Insights & News

Employment NewsFlash, April 30, 2019
New Contractor Classification Win for Employers

April 30, 2019
Client Alert

The U.S. Department of Labor (DOL) gave a win to employers in a new, business-friendly Wage and Hour Opinion Letter. The Opinion Letter examined classification of workers as independent contractors versus employees.

“An important role of the U.S. Department of Labor is to ensure that employers who want to do the right thing have clear compliance assistance,” said Keith Sonderling, Acting Administrator of the DOL’s Wage and Hour Division. “Today, the U.S. Department of Labor offers further insight into the nexus of current labor law and innovations in the job market.”

The DOL concluded that “as a matter of economic reality” workers for a virtual marketplace company operating in the “on-demand” or “sharing” economy were appropriately classified as independent contractors. The Opinion Letter offers critical, detailed guidance to virtual marketplace companies seeking to continue independent contractor classifications.

The Opinion Letter also offers a roadmap for every employer. The DOL looked to the “circumstances of the whole activity,” as opposed to prior guidance emphasizing worker day-to-day activities. Highlighting economic independence as the key marker of independent contractor status, the DOL cited six factors in its fact-specific analysis:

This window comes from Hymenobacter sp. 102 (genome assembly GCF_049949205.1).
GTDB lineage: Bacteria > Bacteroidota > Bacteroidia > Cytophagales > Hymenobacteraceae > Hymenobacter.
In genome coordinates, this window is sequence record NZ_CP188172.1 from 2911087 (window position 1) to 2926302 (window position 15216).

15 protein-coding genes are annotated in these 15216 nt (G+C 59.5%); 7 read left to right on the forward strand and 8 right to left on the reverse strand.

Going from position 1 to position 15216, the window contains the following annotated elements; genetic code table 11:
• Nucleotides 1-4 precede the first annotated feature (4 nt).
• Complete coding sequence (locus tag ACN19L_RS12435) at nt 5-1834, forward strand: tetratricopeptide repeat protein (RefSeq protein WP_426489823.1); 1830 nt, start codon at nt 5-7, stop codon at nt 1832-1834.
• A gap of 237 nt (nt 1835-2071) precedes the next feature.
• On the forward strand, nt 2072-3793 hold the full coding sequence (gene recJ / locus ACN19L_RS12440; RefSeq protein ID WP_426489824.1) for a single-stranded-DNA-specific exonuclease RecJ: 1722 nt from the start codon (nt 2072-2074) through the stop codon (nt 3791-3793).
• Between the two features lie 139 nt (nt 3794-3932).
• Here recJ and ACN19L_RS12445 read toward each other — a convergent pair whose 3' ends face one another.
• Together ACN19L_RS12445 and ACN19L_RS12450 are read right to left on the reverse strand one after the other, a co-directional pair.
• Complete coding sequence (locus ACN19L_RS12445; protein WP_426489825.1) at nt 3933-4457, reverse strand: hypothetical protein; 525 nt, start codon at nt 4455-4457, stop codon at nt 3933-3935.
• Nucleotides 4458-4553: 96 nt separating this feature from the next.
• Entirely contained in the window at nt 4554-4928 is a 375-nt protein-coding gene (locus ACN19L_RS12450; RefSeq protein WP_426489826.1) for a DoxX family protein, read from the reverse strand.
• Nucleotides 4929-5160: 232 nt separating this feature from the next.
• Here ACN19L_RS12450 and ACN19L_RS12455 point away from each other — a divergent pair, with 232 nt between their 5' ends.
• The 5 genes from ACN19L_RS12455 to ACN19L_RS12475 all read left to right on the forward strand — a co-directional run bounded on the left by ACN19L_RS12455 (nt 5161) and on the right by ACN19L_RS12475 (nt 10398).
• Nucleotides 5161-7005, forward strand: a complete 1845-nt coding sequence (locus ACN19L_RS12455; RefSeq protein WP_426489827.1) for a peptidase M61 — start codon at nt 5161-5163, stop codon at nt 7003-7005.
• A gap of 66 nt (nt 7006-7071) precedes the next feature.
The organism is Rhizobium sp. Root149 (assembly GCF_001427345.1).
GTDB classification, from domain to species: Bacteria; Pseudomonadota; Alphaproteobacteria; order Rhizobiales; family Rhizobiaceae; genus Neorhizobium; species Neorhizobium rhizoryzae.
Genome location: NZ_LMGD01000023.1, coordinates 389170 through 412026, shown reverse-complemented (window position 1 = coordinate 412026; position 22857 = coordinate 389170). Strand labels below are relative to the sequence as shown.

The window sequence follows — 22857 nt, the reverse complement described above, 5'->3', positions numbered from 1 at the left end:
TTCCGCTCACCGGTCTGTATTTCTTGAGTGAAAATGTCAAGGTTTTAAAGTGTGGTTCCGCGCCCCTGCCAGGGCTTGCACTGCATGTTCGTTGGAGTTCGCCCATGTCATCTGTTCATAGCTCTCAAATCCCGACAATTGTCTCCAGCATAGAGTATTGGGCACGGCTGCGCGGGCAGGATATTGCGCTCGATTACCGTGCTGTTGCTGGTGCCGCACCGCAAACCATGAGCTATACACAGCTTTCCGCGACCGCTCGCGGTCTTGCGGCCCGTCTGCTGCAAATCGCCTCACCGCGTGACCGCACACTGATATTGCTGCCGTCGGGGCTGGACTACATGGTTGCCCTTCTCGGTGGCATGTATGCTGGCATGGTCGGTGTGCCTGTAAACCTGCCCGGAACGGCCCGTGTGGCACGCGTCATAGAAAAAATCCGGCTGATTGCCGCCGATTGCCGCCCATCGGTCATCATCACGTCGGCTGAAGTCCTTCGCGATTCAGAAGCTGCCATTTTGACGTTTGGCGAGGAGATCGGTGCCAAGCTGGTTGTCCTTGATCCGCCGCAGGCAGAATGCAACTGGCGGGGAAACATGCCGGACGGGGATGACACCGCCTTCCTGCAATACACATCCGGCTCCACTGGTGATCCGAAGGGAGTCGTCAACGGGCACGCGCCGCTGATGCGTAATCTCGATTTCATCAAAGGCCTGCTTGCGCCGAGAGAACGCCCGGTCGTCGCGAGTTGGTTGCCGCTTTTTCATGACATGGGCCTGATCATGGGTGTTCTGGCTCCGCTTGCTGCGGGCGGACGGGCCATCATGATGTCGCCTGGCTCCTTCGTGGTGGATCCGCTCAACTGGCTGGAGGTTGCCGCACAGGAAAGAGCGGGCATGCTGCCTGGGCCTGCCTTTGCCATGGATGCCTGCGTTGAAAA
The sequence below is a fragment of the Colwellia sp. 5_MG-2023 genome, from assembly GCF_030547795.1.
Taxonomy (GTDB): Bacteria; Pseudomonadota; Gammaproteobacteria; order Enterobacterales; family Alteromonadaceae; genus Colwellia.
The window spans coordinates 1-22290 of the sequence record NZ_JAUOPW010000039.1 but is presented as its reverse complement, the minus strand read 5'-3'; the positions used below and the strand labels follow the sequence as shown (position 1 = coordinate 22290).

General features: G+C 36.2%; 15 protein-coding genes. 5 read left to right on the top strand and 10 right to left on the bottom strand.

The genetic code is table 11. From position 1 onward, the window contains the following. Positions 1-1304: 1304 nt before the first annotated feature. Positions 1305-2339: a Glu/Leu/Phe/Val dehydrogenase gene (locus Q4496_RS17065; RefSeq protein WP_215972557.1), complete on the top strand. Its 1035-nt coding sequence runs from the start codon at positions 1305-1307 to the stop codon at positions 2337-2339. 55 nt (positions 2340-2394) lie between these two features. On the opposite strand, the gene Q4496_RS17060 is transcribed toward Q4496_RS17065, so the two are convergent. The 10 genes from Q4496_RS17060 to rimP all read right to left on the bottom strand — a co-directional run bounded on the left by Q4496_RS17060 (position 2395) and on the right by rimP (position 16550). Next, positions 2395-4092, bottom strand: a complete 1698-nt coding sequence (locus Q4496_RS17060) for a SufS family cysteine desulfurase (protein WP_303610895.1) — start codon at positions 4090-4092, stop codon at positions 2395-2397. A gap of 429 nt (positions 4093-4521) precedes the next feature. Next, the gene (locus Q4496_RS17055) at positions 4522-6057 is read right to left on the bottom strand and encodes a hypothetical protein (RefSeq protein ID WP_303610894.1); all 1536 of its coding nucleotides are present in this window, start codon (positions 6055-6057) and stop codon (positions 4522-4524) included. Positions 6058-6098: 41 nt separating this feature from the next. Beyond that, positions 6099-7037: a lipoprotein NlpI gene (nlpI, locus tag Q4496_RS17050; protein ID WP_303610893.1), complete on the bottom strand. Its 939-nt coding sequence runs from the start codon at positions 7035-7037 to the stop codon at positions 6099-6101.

1. The nature and degree of the potential employer’s control;
  2. The permanency of the worker’s relationship with the potential employer;
  3. The amount of the worker’s investment in facilities, equipment or helpers;
  4. The amount of skill, initiative, judgment or foresight required for the worker’s services;
  5. The worker’s opportunities for profit or loss; and
  6. The extent of integration of the worker’s services into the potential employer’s business.

Like the DOL, the National Labor Relations Board (NLRB) recently returned to a more business-friendly approach to contractor status.

The recent actions by the DOL and NLRB represent victories for employers seeking to operate in the modern economy. Employers should review the new DOL and NLRB opinions in connection with Internal Revenue Service Guidance, additional state law requirements, and advice from legal and tax advisors.

Information contained in this publication should not be construed as legal advice or opinion or as a substitute for the advice of counsel. The articles by these authors may have first appeared in other publications. The content provided is for educational and informational purposes for the use of clients and others who may be interested in the subject matter. We recommend that readers seek specific advice from counsel about particular matters of interest.

Copyright © 2019 Stradley Ronon Stevens & Young, LLP. All rights reserved.

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